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China and India dominate early proceedings at the ASBC Asian Championships in Wulanchabu.
by Michael O'Neill
August 11, 2015
Photo: AIBA
     
   
   

(AUGUST 11)  A busy time for women's boxing as no sooner had the PanAmerican event finished in Toronto than all eyes were focused on Wulanchabu,China where the ASBC Asian Confederation championships have now reached the semi-final stages.

Seventeen nations are taking part in the ASBC Asian Confederation Women’s Continental Championships, with nearly 100 boxers registered.

China, India, Kazakhstan and Uzbekistan have all sent the maximum number of ten boxers to Wulanchabu, while Afghanistan, DPR Korea, Japan, Korea, Mongolia, Philippines, Tajikistan, Thailand and Vietnam also compete with strong delegations.

Those semi-finals take place on Wednesday so let us take a look at who will be competing at that stage and which countries do they represent. This update from the ASBC's team in China:


"The host nation has got eight semi-finalists; India has got six boxers remaining ,while DPR Korea has got five guaranteed medallists. Kazakhstan and rising power Uzbekistan both have secured four podium places in Wulanchabu.

Bantamweight class (54 kg):

Kazakhstan’s Rano Parkhatova replaced AIBA Women’s World Boxing Championships quarter-finalist Dina Zholaman in the national team and opened with a great success in the first preliminary round. The 23-year-old Kazakh boxer had to meet with Thailand’s former Asian Indoor Games winner Peamwilai Laopeam who is one of the veterans of the competition in Wulanchabu. The Kazakh boxer began the bout better but Laopeam had enough routine to solve that tactical issue and won their narrow bout.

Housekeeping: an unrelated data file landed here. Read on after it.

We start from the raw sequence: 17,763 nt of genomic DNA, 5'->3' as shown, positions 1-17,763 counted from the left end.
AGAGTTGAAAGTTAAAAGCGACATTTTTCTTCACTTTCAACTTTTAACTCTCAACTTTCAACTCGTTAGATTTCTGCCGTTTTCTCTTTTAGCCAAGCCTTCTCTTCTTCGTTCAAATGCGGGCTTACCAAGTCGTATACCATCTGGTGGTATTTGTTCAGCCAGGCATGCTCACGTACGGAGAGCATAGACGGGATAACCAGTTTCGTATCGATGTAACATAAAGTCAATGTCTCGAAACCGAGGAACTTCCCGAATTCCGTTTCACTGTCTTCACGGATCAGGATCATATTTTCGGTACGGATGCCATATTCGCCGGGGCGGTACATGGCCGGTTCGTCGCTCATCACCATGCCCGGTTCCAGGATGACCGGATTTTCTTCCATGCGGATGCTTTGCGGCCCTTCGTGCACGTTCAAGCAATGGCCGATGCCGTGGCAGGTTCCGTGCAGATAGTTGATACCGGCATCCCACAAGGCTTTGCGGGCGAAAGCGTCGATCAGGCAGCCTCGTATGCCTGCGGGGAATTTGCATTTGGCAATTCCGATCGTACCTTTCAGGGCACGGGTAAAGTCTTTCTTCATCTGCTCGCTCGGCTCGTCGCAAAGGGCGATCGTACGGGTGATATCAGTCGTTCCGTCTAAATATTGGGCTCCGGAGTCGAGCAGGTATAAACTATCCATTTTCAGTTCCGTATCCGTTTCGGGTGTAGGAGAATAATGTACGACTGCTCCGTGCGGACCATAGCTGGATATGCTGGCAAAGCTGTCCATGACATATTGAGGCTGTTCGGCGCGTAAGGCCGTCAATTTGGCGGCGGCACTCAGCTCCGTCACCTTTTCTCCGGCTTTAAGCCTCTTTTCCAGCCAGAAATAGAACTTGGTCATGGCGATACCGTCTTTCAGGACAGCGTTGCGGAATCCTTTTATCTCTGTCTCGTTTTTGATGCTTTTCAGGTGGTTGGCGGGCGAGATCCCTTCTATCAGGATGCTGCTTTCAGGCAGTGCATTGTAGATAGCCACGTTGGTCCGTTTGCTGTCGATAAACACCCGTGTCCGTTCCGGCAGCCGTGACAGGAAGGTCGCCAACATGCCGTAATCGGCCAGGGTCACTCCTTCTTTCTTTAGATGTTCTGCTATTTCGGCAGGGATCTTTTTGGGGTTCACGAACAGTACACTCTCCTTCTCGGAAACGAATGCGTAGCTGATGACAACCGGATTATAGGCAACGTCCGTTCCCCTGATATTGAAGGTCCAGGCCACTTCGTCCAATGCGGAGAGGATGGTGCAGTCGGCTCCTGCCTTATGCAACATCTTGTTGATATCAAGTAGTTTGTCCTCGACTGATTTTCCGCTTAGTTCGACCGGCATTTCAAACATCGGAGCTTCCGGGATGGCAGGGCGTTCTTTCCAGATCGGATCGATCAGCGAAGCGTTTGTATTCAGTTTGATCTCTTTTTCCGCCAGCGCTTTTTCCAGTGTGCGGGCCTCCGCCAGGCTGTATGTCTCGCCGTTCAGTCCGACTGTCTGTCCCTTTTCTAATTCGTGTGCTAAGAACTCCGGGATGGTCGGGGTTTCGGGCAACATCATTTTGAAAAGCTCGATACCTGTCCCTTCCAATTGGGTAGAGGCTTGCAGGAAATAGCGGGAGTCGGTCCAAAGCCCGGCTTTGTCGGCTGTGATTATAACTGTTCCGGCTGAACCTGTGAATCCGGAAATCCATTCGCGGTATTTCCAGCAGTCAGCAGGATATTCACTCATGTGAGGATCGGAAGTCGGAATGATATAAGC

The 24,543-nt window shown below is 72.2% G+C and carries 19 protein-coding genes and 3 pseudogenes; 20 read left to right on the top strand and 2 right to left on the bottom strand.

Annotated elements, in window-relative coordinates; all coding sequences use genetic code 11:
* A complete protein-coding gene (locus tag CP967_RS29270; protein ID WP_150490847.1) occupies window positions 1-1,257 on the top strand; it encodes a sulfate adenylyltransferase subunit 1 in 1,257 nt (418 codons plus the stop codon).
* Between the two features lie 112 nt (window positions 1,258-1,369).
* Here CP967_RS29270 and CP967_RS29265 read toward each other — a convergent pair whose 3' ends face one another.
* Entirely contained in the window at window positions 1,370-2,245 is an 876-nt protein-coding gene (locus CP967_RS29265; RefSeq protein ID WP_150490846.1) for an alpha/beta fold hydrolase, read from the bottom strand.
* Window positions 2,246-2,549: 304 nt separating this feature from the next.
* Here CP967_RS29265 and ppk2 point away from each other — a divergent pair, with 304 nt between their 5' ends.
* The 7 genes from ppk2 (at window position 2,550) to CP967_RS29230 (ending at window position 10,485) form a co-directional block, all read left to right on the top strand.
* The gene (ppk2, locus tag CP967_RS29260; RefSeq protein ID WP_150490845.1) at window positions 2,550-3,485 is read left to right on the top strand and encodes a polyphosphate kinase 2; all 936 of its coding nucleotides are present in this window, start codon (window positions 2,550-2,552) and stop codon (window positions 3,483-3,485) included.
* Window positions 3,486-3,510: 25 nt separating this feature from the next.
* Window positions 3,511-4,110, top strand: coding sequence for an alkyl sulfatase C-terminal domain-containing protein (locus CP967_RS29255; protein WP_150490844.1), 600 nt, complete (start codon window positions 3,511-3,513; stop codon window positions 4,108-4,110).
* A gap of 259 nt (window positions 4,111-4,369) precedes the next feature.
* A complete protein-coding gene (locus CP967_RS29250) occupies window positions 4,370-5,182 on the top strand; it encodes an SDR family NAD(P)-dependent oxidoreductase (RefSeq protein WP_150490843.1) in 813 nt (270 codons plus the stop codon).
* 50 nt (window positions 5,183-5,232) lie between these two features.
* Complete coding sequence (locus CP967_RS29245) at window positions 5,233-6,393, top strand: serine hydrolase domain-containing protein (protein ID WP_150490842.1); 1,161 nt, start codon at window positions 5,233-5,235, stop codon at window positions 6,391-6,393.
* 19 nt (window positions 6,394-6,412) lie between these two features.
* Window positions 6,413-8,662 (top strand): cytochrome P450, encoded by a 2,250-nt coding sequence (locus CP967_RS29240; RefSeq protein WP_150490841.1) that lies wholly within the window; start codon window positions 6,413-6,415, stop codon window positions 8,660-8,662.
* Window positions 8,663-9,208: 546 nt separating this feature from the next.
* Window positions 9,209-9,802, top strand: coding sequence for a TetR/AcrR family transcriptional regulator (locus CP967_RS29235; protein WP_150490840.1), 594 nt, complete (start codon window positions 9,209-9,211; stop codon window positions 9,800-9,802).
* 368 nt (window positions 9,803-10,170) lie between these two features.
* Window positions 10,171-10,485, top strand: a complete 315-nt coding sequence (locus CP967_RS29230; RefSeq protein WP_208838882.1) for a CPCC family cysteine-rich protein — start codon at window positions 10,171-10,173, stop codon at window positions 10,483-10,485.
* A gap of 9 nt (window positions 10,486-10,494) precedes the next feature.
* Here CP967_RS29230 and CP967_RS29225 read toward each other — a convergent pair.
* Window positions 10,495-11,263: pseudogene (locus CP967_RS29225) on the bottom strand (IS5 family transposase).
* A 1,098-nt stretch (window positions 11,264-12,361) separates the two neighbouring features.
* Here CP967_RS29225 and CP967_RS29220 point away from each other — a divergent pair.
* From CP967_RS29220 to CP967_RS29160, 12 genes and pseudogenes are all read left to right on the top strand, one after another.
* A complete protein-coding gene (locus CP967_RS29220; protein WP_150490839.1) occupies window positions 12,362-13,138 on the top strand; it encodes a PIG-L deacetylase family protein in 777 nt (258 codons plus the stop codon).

Mongolia’s Myagmar Gundegmaa developed well enough in the past two years in all tactical and physical elements and arrived to Wulanchabu as favourite. The Mongolian boxer had to face Tajikistan’s Rukhshona Rakhmonzoda who won their National Championships and also the Dushanbe City Cup. The 25-year-old Mongolian knocked down her Central Asian opponent and following that the Filipino referee stopped their contest in the second round.

Philippines’ AIBA Women’s World Boxing Championships silver medallist Nesthy Petecio was their last remained boxer in Wulanchabu. She suffered a surprise loss in the Southeast Asian Games in June but she arrived to the venue with strong mind and body. The 23-year-old Filipino boxer, who is member of the national team since 2009, opened her competition against Japan’s young boxer Sana Kawano. Petecio dominated her bout and secured a guaranteed medal for the Philippines.

China’s Liu Piaopiao took part in several international competitions in 2015 and attended in the international training camps but she was in good shape against India’s AIBA Women’s World Boxing Championships competitor Maisnam Meena Kumari Devi. The Chinese boxer was could not realize her tactic and surprisingly she lost the contest on home soil.

Featherweight class (57 kg):